On Swearing

Swearing is complicated, even when it’s simple. Start with the fact that people use the word swearing to mean two completely different things. There’s the swearing one does when one takes an oath – swearing in a Member of Parliament, or a jury, or a President – and the swearing one does for rather less official reasons. Same word. Confusing.

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Quaker: thou art doing it wrong

For extra confusion, the tradition of swearing on a Bible – frequently required for legal purposes in various countries with a Christianized past – is actually forbidden in the Bible itself, in two places (Matthew 5: 33-37 and James 5:12).

The idea behind swearing on scriptures is that the swearer will not lie in case their god gets them for tarnishing his, her or its reputation. It’s hard to see how this is supposed to work with Christians, since the swearing itself would be disobedient regardless of whether one subsequently told the truth or not. Say yes when you mean yes and no when you mean no – it’s much simpler.

Swear Bear

The other kind of swearing seems less complicated. Until you realize there are all these unspoken rules about swearing – who, when, where, what… The Romans had a very codified structure of who could say what, in the presence of whom. There were some swear-words women could use; some they couldn’t use – but men could use in their presence; and some that women weren’t even supposed to know about, because only men used them, only in male company. Allegedly.

English swear-words are mostly the Early English words for various bodily functions (which makes it rather unfair to follow them up with “excuse my French”). Those that aren’t earthy are mostly blasphemous, and for some reason swearing has not caught up with religious pluralism. Or atheism.

Civilian Conservation Corps - NARA - 195836As Terry Pratchett wrote, “It takes a very special and strong-minded kind of atheist to jump up and down with their hand clasped under their other armpit and shout, ‘Oh, random-fluctuations-in-the-space-time-continuum!’ or ‘Aaargh, primitive-and-outmoded-concept on a crutch!’.”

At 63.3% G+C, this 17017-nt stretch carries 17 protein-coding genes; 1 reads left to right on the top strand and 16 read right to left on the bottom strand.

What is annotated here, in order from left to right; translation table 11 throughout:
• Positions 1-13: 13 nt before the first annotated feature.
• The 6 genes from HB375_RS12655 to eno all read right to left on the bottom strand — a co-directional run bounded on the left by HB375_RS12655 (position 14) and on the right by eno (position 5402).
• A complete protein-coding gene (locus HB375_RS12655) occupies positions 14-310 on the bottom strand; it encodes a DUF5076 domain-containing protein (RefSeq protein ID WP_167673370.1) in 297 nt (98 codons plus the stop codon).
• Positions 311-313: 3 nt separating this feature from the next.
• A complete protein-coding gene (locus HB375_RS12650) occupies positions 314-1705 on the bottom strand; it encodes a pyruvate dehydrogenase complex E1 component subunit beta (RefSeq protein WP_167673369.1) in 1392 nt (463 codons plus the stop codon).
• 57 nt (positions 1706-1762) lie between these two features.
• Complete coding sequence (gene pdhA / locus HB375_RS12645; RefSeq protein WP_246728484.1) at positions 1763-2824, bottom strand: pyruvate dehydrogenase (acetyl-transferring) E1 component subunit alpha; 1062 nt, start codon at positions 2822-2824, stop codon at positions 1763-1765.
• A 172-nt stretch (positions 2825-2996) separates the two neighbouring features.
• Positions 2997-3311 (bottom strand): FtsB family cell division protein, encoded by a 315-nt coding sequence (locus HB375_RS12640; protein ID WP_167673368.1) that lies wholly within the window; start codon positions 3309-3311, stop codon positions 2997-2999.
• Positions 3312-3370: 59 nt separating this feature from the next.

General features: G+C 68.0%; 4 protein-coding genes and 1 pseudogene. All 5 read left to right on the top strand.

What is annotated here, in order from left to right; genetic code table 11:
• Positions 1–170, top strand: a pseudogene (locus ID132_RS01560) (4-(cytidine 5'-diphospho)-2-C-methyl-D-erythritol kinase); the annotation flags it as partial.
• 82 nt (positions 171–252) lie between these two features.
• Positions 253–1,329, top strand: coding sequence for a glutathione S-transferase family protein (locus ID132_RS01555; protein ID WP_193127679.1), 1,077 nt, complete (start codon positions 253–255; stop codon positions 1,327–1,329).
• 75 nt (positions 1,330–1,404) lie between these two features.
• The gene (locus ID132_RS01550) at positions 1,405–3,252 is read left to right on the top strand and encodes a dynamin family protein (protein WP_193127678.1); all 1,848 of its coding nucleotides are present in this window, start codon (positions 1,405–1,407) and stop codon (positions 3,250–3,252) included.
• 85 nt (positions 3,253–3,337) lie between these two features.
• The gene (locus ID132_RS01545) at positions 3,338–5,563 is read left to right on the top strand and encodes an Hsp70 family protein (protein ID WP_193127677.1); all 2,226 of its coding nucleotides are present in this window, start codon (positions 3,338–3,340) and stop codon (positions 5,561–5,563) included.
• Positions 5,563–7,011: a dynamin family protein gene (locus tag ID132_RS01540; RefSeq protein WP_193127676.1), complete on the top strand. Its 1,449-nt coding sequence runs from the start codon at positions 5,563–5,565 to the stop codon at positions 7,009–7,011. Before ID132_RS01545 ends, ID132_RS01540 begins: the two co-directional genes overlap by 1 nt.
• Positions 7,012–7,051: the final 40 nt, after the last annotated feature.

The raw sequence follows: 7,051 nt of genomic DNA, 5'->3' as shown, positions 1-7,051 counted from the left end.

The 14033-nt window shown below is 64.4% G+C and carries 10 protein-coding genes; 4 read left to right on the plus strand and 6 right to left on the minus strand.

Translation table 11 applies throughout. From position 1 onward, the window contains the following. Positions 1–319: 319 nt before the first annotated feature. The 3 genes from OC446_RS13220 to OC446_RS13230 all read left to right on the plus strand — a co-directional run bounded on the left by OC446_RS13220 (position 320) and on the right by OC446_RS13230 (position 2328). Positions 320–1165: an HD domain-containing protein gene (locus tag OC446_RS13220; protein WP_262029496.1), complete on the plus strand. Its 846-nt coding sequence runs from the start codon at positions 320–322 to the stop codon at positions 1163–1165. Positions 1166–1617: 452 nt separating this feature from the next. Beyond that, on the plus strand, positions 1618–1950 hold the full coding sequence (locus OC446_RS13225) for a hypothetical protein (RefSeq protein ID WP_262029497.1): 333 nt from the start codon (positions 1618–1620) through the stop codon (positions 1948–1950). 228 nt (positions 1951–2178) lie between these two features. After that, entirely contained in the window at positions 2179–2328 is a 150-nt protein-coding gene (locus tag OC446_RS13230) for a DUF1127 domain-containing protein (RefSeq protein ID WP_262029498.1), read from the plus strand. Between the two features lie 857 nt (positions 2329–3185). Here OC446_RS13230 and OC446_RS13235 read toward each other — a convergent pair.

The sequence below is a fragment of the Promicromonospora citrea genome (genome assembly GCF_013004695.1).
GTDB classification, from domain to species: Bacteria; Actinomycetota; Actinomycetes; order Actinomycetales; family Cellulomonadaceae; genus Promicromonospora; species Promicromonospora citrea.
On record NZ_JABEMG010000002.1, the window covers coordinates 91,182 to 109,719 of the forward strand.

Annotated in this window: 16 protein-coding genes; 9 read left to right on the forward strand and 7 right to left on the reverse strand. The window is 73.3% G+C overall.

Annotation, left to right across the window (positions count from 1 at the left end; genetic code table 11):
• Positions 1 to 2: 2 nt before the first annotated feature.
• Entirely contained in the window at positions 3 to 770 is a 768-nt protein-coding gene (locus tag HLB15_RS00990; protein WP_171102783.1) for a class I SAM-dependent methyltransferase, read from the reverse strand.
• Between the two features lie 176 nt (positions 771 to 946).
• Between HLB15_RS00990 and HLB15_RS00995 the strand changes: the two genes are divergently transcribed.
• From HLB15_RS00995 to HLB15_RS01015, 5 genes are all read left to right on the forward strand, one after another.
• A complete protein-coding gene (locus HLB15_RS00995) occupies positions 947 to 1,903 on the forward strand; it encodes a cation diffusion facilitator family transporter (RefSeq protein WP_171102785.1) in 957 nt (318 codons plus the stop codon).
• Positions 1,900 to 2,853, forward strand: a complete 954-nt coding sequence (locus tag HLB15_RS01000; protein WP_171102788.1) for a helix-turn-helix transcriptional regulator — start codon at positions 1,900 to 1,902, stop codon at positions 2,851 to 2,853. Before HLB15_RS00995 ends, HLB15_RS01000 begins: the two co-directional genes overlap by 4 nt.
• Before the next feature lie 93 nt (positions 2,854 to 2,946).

While English has a small enough pool of Really Rude Words that they can be identified simply by their initial letters, it has a wealth of minced oaths; what Bill Bryson calls “euphemistic expletives – darn, durn, goldurn, goshdad, goshdang, goshawful, blast, consarn, confound, by Jove, by jingo, great guns, by the great horn spoon… jo-fired, jumping Jehoshaphat, and others almost without number.”

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Jehoshaphat jumping

I have an aunt who says “Flaming Norah” when the occasion seems to require it (though Norah has yet to catch fire); and I myself say “blast,” “dangnabit,” and other such phrases. One of my favourites comes from A Pattern of Islands by Arthur Grimble, in which an old woman lambasts her grandson as a nikiranibobo for seeking offshore employment. “‘I dare not translate this word, sir,’ stammered the interpreter when he recovered himself; ‘it is a very old and clever word, but it is not official.'”

At the risk of sounding prim, let me say that I don’t use blasphemy: it’s either disrespectful and offensive to Someone I love dearly, or (if one embraces pluralism) offensive to people who hold other beliefs. I don’t use language of the fouler sort either. After all, if I wouldn’t want to step in it, I definitely don’t want it in my mouth.

4 Replies to “On Swearing”

  1. What a great post – I had no idea that swearing on the Bible is actually forbidden. That is so interesting. From being brought up in a very strict household where swearing was not tolerated (and ‘shut up’ or ‘crap’ were considered swearing), I’ve come to swear casually to such a degree that I don’t even notice it. Not in anger, or frustration, or in spite or in ridicule – just in emphasis of any point I’m making, however mild. I think it’s a cultural thing – I speak like everyone I spend time with speaks, and now I’m an adult, no one challenges me about it. But I stayed recently with some friends who have a three-year-old, and from walking through the door it was on my mind that I would have to watch my mouth. The number of times I had to check myself alarmed me a little… I think you make a very good closing point, and I think it’s good when we’re reminded to be a little self-conscious. Because words matter.

    1. Words matter – how true! I can’t say I’ve ever thought of “shut up” as swearing, although it could certainly be construed as rude… And it is disturbing how much of what we say is what comes out of the mouths of those around us. Are we all secretly parrots or what?

  2. The bit about Roman codified swearing behaviour reminds me of something I heard once about so-called “mother-in-law languages“. Apparently some languages have a completely different vocabulary (but usually the same grammar) for use in the presence of (or, sometimes, in reference to) certain in-laws. Avoiding saying the names of your in-laws seems simple by comparison.

What do you think?